Book Review #3: Under the Volcano by Malcolm Lowry (1947)

Under the Volcano cover

Under the Volcano is one of those books that you cannot simply read casually. It’s the kind of novel that requires you to take a short pause after each paragraph and really think about what you just read. It’s truly dense and packed to the bursting point with symbolism and hidden meaning, and if that isn’t your kind of thing, you will probably strongly dislike this book. Otherwise, you’re in for a real treat.

The book details the various activities of Geoffrey Firmin, his ex-wife Yvonne, and his half-brother Hugh, over the course of a single day, namely, the Day of the Dead, in the city of Quauhnahuac, Mexico. Each of the twelve chapters focuses on the thoughts and actions of one of the characters, and every one of them has a distinct way of thinking. The narrative is frequently sidetracked and taken on tangents by the characters thoughts. In one rather extreme example, Hugh spends almost the entire forty-page chapter lounging in a pool chair and reminiscing on his life. In that respect, Under the Volcano is very Ulysses-like, even if it is miles easier in terms of writing.

Speaking of writing, Lowry’s narrative voice is great, if at points confusing and overly complex. His writing is eloquent and often poetic. He really knows how to take the emotions and thoughts of his characters and beautifully put them to paper. That’s not to say his style isn’t very difficult to understand. Sentences are multi-layered, strangely worded and very long-winded. A basic understanding of Spanish also helps, as there is quite a bit of dialog and other phrases that require that you have at least a small grasp on the language. While I certainly don’t consider any of that a negative, it does require an extra level of concentration for pretty much the entirety of the novel. If you aren’t up for that, I wouldn’t recommend you read it.

So to conclude, this is a very intricate, powerful and thought-provoking novel. If you are willing to put in the effort to really give it a thorough reading and analysis, it’s a hugely rewarding undertaking. Malcolm Lowry has certainly written a masterpiece here, just one that not everyone will enjoy, per se. I certainly enjoyed it, and would definitely recommend it. Just know what you’re getting into.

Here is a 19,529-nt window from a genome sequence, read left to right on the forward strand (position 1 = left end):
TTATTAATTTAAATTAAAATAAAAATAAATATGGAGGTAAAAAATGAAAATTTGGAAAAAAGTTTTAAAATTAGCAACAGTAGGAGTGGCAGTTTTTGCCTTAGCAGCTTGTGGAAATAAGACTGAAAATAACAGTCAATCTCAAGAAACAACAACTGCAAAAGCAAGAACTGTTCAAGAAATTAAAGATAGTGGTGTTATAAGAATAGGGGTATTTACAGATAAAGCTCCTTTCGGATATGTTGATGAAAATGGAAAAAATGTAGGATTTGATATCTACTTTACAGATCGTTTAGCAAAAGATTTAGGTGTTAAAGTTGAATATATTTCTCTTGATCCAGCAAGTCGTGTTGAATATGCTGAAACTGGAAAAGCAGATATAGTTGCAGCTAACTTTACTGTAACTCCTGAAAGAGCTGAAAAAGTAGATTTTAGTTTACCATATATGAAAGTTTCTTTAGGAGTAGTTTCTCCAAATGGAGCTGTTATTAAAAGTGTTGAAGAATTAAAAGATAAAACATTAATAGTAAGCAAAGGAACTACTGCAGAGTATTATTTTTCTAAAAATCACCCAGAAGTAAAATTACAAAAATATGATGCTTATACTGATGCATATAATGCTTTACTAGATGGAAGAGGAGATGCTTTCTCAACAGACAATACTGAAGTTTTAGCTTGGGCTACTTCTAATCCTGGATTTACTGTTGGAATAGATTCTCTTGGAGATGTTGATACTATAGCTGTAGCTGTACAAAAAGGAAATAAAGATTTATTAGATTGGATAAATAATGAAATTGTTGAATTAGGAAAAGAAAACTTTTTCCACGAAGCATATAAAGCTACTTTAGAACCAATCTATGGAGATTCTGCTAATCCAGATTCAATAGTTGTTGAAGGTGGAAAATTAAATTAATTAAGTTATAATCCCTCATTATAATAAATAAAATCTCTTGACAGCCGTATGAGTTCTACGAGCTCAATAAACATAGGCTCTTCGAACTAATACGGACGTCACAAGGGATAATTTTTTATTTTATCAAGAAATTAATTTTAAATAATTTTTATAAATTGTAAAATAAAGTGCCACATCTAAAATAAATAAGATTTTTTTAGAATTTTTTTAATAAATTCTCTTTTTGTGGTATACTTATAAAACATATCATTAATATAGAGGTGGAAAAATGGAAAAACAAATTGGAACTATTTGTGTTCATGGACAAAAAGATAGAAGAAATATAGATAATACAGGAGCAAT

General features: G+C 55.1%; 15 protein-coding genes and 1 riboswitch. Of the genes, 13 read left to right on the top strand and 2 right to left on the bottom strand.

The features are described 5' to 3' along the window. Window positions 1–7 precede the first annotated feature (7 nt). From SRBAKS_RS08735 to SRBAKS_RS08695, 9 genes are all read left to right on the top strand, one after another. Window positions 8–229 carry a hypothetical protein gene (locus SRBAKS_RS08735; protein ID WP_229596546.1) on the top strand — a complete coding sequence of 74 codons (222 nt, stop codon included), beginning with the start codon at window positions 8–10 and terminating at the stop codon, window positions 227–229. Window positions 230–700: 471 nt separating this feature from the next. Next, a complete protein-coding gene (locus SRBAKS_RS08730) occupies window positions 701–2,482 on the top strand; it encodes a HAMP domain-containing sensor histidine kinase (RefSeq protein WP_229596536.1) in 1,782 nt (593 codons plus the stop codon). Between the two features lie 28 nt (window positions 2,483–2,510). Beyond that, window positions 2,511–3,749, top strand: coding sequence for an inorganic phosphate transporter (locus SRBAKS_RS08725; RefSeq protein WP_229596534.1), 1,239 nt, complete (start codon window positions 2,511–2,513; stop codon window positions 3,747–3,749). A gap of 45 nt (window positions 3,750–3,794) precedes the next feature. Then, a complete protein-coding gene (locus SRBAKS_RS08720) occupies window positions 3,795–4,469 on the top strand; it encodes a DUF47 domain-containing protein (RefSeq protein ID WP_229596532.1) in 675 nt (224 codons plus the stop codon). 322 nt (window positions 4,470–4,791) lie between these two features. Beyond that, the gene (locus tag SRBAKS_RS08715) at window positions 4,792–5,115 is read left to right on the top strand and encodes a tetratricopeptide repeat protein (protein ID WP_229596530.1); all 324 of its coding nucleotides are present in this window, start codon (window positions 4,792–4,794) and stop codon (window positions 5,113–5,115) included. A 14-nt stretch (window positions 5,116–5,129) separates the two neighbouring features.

Next Up: The Adventures of Augie March by Saul Bellow (1953)

Reading Update: Halfway Through Under the Volcano

Halfway there! So far, Under the Volcano by Malcolm Lowry has been outstanding. It’s quite the depressing read, but Lowry’s writing and characterization is incredible. As for the plot so far, one of the things I have noticed is that it is very sparse in terms of actual plot events. For example, the main character Geoffrey, a.k.a. The Consul, at one point spends almost twenty pages simply having an idle chat with his neighbor while they do yardwork. He doesn’t really accomplish anything in doing so, and the reader might be left wondering what the point of the entire scene was, but that’s the point, or so I can tell. It’s not a novel about action, but rather introspection. It’s about gazing inwards, rather than outwards. What gets done, and not much has at this point, doesn’t matter. What matters is the inner conflict and anguished thoughts of the characters, as they lounge around, ride horses down nature trails, and generally just bathe in their own sorrow and depression.

So far from what I can tell about the book, one of the main themes is misunderstanding. None of the characters really seem to know each other, even family and close friends. Geoffrey’s doctor keeps nagging him about giving up his drinking habits, and the reader can clearly see, as is usually the case with severe alcoholism, that it’s nowhere near as easy as just putting down the whiskey and quitting. ┬áHis doctor, however, doesn’t seem to realize how difficult it is for him. Hugh, his half-brother, is another good example of a disconnect between people and their understanding of each other. In one particular scene, written from Hugh’s point of view, the narrative makes frequent jumps between his rambling, aimless inner monologue and the conversation that he’s having with Geoffrey as he helps him shave. It’s very clear that Hugh is not at all engaged in the conversation, as when the book jumps back to his thoughts, his mind is occupied with something completely different and unrelated.

So, two-hundred pages in, I can already tell that this is an incredible book. It’s very character-driven, with almost no actual action to be spoken of, but Malcolm Lowry pulls that off masterfully, giving a detailed and incredibly sad portrait of his character’s inner struggles. Needless to say, I am highly enjoying this novel, and will probably place it very high in my rankings. The review should be up in about a week, see you then!